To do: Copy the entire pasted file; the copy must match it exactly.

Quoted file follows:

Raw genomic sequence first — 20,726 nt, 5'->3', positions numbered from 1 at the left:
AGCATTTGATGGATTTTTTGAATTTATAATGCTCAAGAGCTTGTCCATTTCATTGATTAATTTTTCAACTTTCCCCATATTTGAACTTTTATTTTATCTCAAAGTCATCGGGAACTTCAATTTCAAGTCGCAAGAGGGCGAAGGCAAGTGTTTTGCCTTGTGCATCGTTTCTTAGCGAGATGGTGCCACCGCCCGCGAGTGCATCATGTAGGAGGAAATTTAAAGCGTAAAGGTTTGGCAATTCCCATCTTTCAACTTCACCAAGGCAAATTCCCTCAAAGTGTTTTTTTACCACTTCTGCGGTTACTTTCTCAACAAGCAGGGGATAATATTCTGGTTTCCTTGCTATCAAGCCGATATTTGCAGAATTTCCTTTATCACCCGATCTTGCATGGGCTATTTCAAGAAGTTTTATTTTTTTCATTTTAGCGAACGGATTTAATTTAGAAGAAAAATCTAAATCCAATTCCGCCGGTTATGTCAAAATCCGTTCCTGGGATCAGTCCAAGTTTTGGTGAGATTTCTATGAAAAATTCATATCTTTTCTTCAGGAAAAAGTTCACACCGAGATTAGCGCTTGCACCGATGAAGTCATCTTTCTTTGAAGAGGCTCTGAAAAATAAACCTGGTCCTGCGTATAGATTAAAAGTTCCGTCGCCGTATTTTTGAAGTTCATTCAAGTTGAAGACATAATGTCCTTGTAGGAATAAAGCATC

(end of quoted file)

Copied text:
Raw genomic sequence first — 20,726 nt, 5'->3', positions numbered from 1 at the left:
AGCATTTGATGGATTTTTTGAATTTATAATGCTCAAGAGCTTGTCCATTTCATTGATTAATTTTTCAACTTTCCCCATATTTGAACTTTTATTTTATCTCAAAGTCATCGGGAACTTCAATTTCAAGTCGCAAGAGGGCGAAGGCAAGTGTTTTGCCTTGTGCATCGTTTCTTAGCGAGATGGTGCCACCGCCCGCGAGTGCATCATGTAGGAGGAAATTTAAAGCGTAAAGGTTTGGCAATTCCCATCTTTCAACTTCACCAAGGCAAATTCCCTCAAAGTGTTTTTTTACCACTTCTGCGGTTACTTTCTCAACAAGCAGGGGATAATATTCTGGTTTCCTTGCTATCAAGCCGATATTTGCAGAATTTCCTTTATCACCCGATCTTGCATGGGCTATTTCAAGAAGTTTTATTTTTTTCATTTTAGCGAACGGATTTAATTTAGAAGAAAAATCTAAATCCAATTCCGCCGGTTATGTCAAAATCCGTTCCTGGGATCAGTCCAAGTTTTGGTGAGATTTCTATGAAAAATTCATATCTTTTCTTCAGGAAAAAGTTCACACCGAGATTAGCGCTTGCACCGATGAAGTCATCTTTCTTTGAAGAGGCTCTGAAAAATAAACCTGGTCCTGCGTATAGATTAAAAGTTCCGTCGCCGTATTTTTGAAGTTCATTCAAGTTGAAGACATAATGTCCTTGTAGGAATAAAGCATC